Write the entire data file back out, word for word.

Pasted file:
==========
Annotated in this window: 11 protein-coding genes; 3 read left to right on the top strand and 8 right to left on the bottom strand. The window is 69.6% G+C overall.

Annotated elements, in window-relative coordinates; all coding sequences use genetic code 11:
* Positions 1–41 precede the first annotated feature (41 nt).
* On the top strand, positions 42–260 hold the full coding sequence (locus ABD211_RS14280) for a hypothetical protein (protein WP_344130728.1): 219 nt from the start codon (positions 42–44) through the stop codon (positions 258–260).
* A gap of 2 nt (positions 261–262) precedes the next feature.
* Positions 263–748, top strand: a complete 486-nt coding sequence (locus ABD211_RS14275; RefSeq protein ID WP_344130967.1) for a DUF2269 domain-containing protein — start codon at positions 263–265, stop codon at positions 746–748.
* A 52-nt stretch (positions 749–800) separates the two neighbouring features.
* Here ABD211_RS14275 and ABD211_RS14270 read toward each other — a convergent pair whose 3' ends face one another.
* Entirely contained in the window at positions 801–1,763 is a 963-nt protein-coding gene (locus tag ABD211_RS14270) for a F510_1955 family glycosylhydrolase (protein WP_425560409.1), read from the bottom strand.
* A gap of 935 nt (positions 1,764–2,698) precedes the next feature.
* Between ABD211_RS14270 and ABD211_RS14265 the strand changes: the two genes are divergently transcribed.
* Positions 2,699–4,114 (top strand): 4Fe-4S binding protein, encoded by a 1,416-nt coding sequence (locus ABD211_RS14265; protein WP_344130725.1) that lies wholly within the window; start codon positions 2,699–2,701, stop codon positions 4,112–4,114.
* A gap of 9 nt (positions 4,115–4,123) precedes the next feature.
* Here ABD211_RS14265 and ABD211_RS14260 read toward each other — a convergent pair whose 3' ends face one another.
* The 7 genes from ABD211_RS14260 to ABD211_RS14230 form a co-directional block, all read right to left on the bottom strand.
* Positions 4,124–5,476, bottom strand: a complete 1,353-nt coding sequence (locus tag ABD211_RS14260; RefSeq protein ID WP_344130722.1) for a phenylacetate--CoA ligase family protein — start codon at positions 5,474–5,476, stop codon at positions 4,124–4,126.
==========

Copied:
Annotated in this window: 11 protein-coding genes; 3 read left to right on the top strand and 8 right to left on the bottom strand. The window is 69.6% G+C overall.

Annotated elements, in window-relative coordinates; all coding sequences use genetic code 11:
* Positions 1–41 precede the first annotated feature (41 nt).
* On the top strand, positions 42–260 hold the full coding sequence (locus ABD211_RS14280) for a hypothetical protein (protein WP_344130728.1): 219 nt from the start codon (positions 42–44) through the stop codon (positions 258–260).
* A gap of 2 nt (positions 261–262) precedes the next feature.
* Positions 263–748, top strand: a complete 486-nt coding sequence (locus ABD211_RS14275; RefSeq protein ID WP_344130967.1) for a DUF2269 domain-containing protein — start codon at positions 263–265, stop codon at positions 746–748.
* A 52-nt stretch (positions 749–800) separates the two neighbouring features.
* Here ABD211_RS14275 and ABD211_RS14270 read toward each other — a convergent pair whose 3' ends face one another.
* Entirely contained in the window at positions 801–1,763 is a 963-nt protein-coding gene (locus tag ABD211_RS14270) for a F510_1955 family glycosylhydrolase (protein WP_425560409.1), read from the bottom strand.
* A gap of 935 nt (positions 1,764–2,698) precedes the next feature.
* Between ABD211_RS14270 and ABD211_RS14265 the strand changes: the two genes are divergently transcribed.
* Positions 2,699–4,114 (top strand): 4Fe-4S binding protein, encoded by a 1,416-nt coding sequence (locus ABD211_RS14265; protein WP_344130725.1) that lies wholly within the window; start codon positions 2,699–2,701, stop codon positions 4,112–4,114.
* A gap of 9 nt (positions 4,115–4,123) precedes the next feature.
* Here ABD211_RS14265 and ABD211_RS14260 read toward each other — a convergent pair whose 3' ends face one another.
* The 7 genes from ABD211_RS14260 to ABD211_RS14230 form a co-directional block, all read right to left on the bottom strand.
* Positions 4,124–5,476, bottom strand: a complete 1,353-nt coding sequence (locus tag ABD211_RS14260; RefSeq protein ID WP_344130722.1) for a phenylacetate--CoA ligase family protein — start codon at positions 5,474–5,476, stop codon at positions 4,124–4,126.